Today, as if you didn't know, is Halloween, or All Hallows' Eve. Yeah, hate to suck all the fun out of the room by sounding like an advisory from the American Dental Association but this all got started as something other than a novena to Our Lady of the Popcorn Balls and Jawbreakers.
What I've never understood is how we managed to add the boxcars of candy to this (in the manner similar to Easter originally being the Resurrection of Christianity's Jesus and now it's about the Cadbury Bunny) and nearly as puzzling would have to be how it evolved into an excuse for adult masquerade balls.
I remember one year a lifetime ago when my father created a 'walking bomb-shelter' costume for me (I was born during the reign of Eisenhower the Wise and grew up in Camelot and old in Great Society) which looked very much like a cardboard outhouse because of my father's artistic ability bordering on disability.
I hated the thing but wore it in the costume parade that was staged for all the students of the Saint Peter's (sic) School in New Brunswick (all gone now) with spectators lining the sidewalks to watch and wave to us (and we waved back).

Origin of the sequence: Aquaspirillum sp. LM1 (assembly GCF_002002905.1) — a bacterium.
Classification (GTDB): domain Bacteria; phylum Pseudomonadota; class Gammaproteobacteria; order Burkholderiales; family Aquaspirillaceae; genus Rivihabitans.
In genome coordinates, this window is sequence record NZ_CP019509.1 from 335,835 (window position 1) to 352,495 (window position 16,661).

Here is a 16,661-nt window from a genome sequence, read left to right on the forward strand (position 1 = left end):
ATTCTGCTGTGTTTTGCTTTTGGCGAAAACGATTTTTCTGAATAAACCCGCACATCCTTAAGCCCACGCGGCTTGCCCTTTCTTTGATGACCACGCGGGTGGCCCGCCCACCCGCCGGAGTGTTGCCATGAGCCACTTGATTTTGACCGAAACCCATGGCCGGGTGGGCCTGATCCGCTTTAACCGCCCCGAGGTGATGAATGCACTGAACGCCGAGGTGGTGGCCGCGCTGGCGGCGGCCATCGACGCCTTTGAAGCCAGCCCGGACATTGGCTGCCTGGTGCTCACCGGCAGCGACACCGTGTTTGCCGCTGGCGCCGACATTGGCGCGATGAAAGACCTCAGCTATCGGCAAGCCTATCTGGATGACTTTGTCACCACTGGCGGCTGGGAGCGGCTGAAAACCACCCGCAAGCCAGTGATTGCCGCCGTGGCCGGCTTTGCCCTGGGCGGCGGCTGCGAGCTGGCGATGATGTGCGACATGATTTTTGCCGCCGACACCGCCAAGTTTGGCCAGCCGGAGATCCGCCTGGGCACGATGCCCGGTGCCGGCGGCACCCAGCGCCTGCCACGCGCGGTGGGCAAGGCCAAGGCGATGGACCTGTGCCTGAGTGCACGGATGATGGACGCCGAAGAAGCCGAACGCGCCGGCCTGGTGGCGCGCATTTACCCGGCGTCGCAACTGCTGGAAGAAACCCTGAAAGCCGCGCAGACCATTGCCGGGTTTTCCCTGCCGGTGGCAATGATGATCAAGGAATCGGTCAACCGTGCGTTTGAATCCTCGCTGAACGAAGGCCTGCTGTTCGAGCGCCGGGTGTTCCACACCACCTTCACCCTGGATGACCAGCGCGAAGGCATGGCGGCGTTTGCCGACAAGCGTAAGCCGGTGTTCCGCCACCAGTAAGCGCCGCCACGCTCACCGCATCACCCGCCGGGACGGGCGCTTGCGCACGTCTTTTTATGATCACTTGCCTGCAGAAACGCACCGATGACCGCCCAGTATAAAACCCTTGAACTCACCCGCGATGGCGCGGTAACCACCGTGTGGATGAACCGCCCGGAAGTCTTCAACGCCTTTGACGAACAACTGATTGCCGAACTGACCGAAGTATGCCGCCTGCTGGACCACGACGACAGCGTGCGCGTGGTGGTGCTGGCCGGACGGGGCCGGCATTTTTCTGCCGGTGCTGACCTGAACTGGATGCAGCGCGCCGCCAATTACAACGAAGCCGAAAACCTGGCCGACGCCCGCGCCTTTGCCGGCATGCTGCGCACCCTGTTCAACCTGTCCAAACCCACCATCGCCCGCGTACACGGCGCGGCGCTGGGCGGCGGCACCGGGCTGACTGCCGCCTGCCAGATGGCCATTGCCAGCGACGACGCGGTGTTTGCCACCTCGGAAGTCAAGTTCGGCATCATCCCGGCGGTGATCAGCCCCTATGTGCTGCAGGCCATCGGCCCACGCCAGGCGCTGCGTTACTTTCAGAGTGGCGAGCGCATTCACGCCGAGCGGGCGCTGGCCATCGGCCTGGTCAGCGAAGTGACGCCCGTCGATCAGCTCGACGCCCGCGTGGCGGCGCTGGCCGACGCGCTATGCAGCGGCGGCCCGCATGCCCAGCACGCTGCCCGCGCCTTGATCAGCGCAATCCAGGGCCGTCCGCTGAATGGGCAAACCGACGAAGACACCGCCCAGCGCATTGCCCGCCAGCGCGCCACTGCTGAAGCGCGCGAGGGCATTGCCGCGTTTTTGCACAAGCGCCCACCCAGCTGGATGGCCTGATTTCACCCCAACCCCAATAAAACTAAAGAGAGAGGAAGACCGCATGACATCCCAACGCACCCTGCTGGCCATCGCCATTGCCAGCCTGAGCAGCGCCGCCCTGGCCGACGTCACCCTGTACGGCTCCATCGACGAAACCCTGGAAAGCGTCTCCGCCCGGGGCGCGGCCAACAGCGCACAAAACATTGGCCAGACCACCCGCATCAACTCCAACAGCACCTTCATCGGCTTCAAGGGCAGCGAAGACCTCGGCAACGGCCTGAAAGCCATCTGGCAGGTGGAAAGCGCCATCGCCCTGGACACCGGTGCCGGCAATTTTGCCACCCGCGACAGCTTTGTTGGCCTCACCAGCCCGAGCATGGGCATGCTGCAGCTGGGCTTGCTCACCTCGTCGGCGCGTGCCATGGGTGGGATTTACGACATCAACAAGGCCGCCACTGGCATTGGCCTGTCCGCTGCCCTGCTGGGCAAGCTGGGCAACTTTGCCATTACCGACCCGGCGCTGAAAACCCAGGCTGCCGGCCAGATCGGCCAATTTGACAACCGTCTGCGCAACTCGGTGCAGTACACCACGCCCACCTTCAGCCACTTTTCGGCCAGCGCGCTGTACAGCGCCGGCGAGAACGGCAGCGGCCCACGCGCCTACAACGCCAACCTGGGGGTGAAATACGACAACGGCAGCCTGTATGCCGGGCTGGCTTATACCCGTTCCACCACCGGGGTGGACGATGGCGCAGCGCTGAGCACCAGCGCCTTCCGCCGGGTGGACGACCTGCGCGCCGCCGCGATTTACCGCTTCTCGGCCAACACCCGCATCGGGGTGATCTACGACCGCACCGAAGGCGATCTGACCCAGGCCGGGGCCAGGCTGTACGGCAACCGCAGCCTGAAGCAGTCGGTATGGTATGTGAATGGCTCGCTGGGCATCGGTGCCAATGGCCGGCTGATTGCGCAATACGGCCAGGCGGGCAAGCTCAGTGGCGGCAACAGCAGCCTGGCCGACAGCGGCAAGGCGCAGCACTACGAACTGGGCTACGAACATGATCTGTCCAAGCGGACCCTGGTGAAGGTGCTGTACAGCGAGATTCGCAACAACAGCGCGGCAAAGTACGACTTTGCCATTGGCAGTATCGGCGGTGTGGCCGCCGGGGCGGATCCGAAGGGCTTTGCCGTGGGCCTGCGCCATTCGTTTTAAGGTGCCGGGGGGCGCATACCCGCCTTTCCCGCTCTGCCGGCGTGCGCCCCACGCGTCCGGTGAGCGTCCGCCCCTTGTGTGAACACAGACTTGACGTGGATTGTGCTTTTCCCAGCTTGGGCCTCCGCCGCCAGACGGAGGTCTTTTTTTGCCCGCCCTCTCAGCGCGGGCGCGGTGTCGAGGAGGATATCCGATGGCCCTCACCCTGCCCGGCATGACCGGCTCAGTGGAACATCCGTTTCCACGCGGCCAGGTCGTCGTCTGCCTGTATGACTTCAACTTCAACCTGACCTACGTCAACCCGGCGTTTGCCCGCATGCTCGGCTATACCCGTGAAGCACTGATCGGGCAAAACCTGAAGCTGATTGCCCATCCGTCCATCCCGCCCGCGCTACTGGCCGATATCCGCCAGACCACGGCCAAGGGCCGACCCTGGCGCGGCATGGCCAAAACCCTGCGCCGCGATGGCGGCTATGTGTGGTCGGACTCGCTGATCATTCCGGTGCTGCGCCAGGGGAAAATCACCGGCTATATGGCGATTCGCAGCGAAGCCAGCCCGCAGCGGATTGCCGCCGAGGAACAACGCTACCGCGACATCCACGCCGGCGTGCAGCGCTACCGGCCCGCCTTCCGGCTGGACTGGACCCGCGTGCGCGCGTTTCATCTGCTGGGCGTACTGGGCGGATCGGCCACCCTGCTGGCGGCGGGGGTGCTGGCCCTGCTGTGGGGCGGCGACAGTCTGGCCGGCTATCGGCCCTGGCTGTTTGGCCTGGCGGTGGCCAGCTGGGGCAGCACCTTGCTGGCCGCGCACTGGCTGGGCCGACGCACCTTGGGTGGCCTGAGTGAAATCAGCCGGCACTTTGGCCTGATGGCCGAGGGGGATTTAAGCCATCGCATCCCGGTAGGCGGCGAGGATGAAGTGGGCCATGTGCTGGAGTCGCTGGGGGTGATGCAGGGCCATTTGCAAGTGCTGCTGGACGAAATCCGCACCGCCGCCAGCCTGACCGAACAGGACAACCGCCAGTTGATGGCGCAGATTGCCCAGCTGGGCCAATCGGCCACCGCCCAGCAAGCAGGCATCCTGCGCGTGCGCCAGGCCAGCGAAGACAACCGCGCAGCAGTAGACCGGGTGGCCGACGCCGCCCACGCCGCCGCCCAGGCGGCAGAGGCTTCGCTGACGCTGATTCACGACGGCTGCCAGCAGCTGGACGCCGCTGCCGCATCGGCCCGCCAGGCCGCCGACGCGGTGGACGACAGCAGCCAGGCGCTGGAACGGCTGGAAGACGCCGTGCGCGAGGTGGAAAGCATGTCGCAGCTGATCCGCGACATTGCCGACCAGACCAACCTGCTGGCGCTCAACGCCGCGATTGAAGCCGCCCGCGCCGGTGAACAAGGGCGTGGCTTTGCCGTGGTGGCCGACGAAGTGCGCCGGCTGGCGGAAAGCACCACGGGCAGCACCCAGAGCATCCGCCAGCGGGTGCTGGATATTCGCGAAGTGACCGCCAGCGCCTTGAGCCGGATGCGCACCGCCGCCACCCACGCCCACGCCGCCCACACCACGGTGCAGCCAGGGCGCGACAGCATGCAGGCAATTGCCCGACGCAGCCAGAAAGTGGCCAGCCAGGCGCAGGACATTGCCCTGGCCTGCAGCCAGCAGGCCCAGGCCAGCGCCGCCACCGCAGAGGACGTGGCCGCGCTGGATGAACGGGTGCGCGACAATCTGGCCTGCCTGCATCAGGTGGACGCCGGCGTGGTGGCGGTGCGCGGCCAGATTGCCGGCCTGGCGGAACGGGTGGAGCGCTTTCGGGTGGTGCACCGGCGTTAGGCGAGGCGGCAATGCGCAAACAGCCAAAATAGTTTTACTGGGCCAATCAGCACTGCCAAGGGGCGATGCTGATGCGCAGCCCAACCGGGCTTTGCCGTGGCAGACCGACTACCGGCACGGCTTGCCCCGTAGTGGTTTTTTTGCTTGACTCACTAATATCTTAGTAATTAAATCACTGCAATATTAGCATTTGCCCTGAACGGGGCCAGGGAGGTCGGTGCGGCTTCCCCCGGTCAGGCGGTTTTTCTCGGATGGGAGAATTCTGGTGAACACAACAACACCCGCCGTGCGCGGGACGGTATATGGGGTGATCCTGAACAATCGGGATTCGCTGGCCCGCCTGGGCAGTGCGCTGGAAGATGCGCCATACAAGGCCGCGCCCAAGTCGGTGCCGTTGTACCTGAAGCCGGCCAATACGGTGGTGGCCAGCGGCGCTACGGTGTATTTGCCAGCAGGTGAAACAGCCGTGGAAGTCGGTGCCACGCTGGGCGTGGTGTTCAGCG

I can still see the silhouette of Sister Immaculata at her office window, lips pursed and visage darkening as I trooped on, turning the corner into the home stretch. She dropped into our basement classroom moments later to tell me in no uncertain terms, "your father must think he's very funny, Master Kenny."
And not knowing sardonic wit when I heard it, then or now, I replied eagerly, 'my dad knows he's very funny!' which somehow earned me an hour's detention after school and a very long walk home to ponder over what I had said or done. Many years later it struck me that the clue I had missed was the bubbling cauldron.